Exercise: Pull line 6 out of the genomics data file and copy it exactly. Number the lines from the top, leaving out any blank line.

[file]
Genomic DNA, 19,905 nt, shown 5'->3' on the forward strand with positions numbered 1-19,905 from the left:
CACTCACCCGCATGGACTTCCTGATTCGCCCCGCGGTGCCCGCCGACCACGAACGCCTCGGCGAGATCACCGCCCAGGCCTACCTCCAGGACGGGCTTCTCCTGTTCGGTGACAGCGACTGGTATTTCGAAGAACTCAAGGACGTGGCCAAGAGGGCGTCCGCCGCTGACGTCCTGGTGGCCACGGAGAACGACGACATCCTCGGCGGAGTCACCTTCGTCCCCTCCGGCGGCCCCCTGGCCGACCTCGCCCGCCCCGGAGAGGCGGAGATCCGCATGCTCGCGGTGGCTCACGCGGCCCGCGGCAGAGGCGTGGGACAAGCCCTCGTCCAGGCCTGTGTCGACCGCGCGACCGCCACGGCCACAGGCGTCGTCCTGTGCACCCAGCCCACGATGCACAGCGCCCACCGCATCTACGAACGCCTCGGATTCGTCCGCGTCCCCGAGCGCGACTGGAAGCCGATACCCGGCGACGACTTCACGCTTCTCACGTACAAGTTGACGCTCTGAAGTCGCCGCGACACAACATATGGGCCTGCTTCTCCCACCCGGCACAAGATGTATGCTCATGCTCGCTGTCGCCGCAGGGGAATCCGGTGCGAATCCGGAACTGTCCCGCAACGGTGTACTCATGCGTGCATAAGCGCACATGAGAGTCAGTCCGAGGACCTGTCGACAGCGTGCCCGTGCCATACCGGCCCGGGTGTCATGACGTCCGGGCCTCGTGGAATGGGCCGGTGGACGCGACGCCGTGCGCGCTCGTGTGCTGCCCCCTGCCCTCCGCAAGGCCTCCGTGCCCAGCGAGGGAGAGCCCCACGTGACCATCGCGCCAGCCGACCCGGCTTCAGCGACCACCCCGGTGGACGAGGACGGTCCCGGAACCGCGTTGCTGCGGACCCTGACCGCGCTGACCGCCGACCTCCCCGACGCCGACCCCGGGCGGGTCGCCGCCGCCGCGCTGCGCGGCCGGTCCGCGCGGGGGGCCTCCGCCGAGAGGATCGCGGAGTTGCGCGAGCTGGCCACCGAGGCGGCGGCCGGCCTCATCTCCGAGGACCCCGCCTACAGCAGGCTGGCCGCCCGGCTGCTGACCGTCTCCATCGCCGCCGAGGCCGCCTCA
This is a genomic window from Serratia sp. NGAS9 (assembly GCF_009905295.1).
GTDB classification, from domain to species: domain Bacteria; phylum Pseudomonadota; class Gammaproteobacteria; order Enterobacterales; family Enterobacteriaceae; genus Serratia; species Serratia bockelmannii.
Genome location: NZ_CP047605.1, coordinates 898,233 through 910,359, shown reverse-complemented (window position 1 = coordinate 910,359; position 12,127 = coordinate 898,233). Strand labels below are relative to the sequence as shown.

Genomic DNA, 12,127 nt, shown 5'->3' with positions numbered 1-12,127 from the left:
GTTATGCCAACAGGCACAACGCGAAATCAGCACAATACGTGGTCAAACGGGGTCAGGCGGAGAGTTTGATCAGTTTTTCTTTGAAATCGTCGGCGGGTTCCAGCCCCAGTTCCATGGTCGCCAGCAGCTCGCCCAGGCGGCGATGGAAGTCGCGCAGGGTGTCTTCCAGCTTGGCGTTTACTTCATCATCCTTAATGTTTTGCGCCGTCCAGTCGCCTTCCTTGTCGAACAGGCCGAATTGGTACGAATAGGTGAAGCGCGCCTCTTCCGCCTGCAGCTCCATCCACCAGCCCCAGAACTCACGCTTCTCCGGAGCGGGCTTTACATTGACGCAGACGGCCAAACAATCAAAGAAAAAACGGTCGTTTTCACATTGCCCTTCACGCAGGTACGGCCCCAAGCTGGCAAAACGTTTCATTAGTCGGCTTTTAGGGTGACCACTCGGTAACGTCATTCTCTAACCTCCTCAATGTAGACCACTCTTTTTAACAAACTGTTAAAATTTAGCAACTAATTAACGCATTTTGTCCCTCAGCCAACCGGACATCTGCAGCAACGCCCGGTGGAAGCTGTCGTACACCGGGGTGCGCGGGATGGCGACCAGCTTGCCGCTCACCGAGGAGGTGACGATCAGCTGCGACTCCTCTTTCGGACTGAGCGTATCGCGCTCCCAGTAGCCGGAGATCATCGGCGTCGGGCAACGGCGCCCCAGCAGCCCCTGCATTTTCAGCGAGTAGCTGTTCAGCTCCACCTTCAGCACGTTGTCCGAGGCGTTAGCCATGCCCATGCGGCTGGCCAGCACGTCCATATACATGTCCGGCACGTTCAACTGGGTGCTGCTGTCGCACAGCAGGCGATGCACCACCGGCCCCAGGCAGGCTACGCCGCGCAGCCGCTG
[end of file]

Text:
Genomic DNA, 12,127 nt, shown 5'->3' with positions numbered 1-12,127 from the left: